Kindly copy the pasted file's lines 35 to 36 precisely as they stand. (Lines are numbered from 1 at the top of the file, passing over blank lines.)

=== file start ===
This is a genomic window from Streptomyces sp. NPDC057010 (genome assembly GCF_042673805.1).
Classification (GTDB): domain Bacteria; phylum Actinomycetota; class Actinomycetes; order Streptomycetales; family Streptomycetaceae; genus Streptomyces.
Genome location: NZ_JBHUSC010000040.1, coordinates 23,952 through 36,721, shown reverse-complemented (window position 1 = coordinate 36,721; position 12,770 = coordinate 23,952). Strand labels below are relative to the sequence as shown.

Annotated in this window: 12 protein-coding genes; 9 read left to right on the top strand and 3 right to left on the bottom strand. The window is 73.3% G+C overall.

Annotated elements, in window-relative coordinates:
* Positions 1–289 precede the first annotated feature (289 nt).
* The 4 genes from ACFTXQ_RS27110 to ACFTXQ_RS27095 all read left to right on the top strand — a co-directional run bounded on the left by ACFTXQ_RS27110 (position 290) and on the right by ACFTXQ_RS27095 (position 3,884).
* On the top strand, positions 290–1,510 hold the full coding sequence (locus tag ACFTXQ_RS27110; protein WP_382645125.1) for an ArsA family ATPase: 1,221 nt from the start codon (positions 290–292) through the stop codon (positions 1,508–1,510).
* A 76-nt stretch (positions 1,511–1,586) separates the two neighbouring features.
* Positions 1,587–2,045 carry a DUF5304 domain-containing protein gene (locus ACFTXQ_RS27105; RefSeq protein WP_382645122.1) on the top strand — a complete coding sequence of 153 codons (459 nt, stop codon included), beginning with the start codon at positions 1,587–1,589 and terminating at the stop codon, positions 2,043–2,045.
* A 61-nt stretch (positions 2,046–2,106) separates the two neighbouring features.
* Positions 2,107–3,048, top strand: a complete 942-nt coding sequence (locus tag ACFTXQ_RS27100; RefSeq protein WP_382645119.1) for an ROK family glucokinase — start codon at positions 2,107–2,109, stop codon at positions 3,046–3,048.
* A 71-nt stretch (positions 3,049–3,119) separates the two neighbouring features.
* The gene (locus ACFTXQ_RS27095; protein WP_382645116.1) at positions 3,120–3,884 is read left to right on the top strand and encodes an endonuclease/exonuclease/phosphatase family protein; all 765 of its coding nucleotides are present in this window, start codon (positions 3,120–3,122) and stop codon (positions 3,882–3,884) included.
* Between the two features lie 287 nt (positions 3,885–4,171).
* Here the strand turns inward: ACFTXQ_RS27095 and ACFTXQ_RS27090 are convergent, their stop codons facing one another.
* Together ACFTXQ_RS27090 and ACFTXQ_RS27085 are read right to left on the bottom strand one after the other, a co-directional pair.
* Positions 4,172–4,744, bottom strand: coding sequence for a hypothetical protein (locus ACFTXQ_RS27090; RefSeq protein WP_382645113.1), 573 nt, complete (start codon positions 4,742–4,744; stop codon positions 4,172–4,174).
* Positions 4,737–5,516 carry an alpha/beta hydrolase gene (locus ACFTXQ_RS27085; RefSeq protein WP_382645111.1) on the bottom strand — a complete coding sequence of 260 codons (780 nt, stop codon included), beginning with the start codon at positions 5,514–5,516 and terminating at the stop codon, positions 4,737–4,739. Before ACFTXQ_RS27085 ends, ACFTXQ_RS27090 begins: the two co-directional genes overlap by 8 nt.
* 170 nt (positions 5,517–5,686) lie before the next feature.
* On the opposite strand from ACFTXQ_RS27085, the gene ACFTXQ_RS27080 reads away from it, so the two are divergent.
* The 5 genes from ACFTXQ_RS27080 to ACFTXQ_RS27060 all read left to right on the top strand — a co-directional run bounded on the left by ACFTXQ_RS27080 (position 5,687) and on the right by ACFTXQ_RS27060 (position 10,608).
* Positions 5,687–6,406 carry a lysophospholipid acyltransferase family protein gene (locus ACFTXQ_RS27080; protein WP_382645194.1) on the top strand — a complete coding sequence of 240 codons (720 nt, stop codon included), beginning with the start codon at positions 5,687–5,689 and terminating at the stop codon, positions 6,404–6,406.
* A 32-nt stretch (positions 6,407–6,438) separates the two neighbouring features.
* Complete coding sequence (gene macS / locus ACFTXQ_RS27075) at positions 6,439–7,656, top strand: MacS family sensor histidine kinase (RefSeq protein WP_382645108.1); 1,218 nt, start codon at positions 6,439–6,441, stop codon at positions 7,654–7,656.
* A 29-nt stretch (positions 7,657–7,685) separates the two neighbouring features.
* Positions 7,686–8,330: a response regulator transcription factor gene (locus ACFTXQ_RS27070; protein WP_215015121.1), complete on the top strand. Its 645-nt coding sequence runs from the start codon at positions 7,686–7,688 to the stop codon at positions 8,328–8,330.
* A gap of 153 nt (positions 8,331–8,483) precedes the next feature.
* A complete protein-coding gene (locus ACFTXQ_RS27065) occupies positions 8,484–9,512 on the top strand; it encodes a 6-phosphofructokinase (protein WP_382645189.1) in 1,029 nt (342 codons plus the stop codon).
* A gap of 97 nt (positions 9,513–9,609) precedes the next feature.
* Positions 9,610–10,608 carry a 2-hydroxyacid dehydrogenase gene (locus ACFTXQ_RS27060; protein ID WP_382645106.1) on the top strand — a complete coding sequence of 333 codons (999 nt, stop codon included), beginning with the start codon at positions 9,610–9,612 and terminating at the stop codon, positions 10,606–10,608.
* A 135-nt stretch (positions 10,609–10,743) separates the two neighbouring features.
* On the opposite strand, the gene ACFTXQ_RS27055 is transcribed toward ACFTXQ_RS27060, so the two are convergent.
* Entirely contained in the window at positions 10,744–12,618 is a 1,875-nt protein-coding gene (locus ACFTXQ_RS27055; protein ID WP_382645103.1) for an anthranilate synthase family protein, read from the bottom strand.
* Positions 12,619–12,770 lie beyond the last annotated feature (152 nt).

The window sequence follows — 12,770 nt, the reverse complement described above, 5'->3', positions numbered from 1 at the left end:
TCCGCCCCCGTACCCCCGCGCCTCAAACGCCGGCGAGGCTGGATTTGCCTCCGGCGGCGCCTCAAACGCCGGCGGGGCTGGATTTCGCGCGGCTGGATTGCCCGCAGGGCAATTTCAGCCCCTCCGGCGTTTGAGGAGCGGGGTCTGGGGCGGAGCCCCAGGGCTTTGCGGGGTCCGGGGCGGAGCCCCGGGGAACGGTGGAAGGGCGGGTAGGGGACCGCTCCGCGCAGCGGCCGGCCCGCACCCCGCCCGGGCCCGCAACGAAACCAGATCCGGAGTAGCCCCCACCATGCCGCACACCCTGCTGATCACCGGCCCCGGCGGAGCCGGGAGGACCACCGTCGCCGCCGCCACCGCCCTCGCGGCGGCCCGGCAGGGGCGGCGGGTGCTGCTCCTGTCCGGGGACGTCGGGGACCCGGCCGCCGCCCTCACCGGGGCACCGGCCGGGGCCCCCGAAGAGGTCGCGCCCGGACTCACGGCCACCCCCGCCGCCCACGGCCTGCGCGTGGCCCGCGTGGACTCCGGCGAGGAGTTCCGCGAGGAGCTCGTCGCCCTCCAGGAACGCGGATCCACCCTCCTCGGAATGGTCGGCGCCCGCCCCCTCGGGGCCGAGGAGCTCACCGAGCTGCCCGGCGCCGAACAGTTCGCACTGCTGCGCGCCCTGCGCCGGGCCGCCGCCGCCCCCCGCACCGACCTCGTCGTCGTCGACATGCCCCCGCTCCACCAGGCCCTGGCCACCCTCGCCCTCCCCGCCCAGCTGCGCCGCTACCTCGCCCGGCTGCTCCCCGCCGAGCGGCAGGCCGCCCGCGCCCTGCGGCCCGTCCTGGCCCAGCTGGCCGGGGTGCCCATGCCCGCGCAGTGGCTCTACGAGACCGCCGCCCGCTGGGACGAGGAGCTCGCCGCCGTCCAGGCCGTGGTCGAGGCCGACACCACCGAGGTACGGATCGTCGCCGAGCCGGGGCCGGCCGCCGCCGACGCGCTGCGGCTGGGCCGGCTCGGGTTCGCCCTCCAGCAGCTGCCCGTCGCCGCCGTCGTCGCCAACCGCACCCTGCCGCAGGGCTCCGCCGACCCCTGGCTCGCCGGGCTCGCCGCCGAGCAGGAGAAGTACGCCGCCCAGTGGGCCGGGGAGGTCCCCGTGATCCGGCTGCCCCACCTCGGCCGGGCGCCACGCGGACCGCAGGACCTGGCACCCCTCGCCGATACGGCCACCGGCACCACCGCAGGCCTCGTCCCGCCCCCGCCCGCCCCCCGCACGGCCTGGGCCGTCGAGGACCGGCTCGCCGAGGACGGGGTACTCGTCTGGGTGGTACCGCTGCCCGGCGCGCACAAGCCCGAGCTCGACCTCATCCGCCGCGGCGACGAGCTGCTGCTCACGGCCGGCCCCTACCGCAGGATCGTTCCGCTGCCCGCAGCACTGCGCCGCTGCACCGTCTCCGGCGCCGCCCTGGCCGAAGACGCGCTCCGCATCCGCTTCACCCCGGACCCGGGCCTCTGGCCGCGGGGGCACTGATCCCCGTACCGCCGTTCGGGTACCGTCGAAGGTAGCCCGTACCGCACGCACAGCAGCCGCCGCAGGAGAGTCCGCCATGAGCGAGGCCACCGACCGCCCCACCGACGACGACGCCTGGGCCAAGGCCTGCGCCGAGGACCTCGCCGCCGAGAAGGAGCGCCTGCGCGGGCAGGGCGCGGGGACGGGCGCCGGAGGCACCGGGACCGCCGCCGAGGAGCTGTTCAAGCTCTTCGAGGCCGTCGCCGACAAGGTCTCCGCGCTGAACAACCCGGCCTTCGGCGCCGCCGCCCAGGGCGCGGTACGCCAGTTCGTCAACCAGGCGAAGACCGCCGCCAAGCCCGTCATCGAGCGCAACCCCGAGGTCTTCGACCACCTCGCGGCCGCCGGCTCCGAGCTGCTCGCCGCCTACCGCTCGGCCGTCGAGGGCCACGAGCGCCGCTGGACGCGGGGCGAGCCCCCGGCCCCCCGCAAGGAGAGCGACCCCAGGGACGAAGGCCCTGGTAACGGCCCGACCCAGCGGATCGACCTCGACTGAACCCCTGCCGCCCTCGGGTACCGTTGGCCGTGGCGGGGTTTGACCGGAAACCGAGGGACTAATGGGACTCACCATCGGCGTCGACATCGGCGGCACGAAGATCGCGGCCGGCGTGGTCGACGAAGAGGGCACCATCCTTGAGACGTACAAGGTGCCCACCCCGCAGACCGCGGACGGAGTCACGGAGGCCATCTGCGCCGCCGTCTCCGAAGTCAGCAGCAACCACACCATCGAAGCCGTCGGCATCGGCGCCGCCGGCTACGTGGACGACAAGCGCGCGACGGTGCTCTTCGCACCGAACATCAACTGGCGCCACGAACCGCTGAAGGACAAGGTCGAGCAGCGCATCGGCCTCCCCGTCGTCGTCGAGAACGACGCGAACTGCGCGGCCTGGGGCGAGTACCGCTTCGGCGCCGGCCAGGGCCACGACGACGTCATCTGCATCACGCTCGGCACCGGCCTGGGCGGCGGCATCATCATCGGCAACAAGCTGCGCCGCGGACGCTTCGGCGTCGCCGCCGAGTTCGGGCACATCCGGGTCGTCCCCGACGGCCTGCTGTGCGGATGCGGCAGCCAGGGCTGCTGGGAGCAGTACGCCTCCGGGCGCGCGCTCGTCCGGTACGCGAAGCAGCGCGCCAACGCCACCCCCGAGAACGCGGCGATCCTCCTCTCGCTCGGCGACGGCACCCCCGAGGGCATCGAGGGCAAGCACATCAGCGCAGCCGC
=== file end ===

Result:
* Positions 12,619–12,770 lie beyond the last annotated feature (152 nt).

The window sequence follows — 12,770 nt, the reverse complement described above, 5'->3', positions numbered from 1 at the left end: